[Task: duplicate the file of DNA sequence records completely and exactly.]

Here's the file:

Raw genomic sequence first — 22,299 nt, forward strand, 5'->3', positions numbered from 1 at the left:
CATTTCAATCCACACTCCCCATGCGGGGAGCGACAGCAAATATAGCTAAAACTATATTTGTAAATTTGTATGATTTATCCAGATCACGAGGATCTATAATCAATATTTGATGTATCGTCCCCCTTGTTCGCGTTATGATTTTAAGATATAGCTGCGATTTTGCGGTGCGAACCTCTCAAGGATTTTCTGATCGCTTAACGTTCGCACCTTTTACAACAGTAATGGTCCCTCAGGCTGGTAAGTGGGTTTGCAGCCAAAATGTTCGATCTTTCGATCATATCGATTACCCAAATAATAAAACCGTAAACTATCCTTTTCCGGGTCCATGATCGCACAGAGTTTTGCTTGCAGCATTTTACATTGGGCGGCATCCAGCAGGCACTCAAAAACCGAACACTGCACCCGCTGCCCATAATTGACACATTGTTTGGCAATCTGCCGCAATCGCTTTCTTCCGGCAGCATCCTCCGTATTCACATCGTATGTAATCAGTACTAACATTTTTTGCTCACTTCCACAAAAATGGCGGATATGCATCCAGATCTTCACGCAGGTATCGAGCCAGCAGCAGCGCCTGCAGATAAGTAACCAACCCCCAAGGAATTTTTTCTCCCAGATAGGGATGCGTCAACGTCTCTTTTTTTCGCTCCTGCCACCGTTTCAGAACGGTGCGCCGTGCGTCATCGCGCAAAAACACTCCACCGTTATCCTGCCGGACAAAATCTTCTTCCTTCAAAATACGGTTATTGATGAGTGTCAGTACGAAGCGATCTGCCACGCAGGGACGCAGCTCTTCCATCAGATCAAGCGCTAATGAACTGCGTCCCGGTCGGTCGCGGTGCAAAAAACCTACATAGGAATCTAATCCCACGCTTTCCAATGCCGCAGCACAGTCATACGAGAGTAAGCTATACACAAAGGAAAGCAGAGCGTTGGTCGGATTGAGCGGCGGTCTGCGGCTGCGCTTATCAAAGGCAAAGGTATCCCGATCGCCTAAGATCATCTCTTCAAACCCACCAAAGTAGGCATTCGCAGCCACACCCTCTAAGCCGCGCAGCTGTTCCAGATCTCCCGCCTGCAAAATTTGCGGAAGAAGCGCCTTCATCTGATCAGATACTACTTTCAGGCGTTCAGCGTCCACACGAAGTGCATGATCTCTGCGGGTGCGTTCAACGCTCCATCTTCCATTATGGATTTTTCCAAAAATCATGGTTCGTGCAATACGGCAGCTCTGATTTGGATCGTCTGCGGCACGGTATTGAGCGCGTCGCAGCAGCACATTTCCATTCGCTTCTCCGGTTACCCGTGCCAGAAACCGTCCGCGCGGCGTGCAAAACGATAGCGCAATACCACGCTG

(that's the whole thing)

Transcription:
Raw genomic sequence first — 22,299 nt, forward strand, 5'->3', positions numbered from 1 at the left:
CATTTCAATCCACACTCCCCATGCGGGGAGCGACAGCAAATATAGCTAAAACTATATTTGTAAATTTGTATGATTTATCCAGATCACGAGGATCTATAATCAATATTTGATGTATCGTCCCCCTTGTTCGCGTTATGATTTTAAGATATAGCTGCGATTTTGCGGTGCGAACCTCTCAAGGATTTTCTGATCGCTTAACGTTCGCACCTTTTACAACAGTAATGGTCCCTCAGGCTGGTAAGTGGGTTTGCAGCCAAAATGTTCGATCTTTCGATCATATCGATTACCCAAATAATAAAACCGTAAACTATCCTTTTCCGGGTCCATGATCGCACAGAGTTTTGCTTGCAGCATTTTACATTGGGCGGCATCCAGCAGGCACTCAAAAACCGAACACTGCACCCGCTGCCCATAATTGACACATTGTTTGGCAATCTGCCGCAATCGCTTTCTTCCGGCAGCATCCTCCGTATTCACATCGTATGTAATCAGTACTAACATTTTTTGCTCACTTCCACAAAAATGGCGGATATGCATCCAGATCTTCACGCAGGTATCGAGCCAGCAGCAGCGCCTGCAGATAAGTAACCAACCCCCAAGGAATTTTTTCTCCCAGATAGGGATGCGTCAACGTCTCTTTTTTTCGCTCCTGCCACCGTTTCAGAACGGTGCGCCGTGCGTCATCGCGCAAAAACACTCCACCGTTATCCTGCCGGACAAAATCTTCTTCCTTCAAAATACGGTTATTGATGAGTGTCAGTACGAAGCGATCTGCCACGCAGGGACGCAGCTCTTCCATCAGATCAAGCGCTAATGAACTGCGTCCCGGTCGGTCGCGGTGCAAAAAACCTACATAGGAATCTAATCCCACGCTTTCCAATGCCGCAGCACAGTCATACGAGAGTAAGCTATACACAAAGGAAAGCAGAGCGTTGGTCGGATTGAGCGGCGGTCTGCGGCTGCGCTTATCAAAGGCAAAGGTATCCCGATCGCCTAAGATCATCTCTTCAAACCCACCAAAGTAGGCATTCGCAGCCACACCCTCTAAGCCGCGCAGCTGTTCCAGATCTCCCGCCTGCAAAATTTGCGGAAGAAGCGCCTTCATCTGATCAGATACTACTTTCAGGCGTTCAGCGTCCACACGAAGTGCATGATCTCTGCGGGTGCGTTCAACGCTCCATCTTCCATTATGGATTTTTCCAAAAATCATGGTTCGTGCAATACGGCAGCTCTGATTTGGATCGTCTGCGGCACGGTATTGAGCGCGTCGCAGCAGCACATTTCCATTCGCTTCTCCGGTTACCCGTGCCAGAAACCGTCCGCGCGGCGTGCAAAACGATAGCGCAATACCACGCTG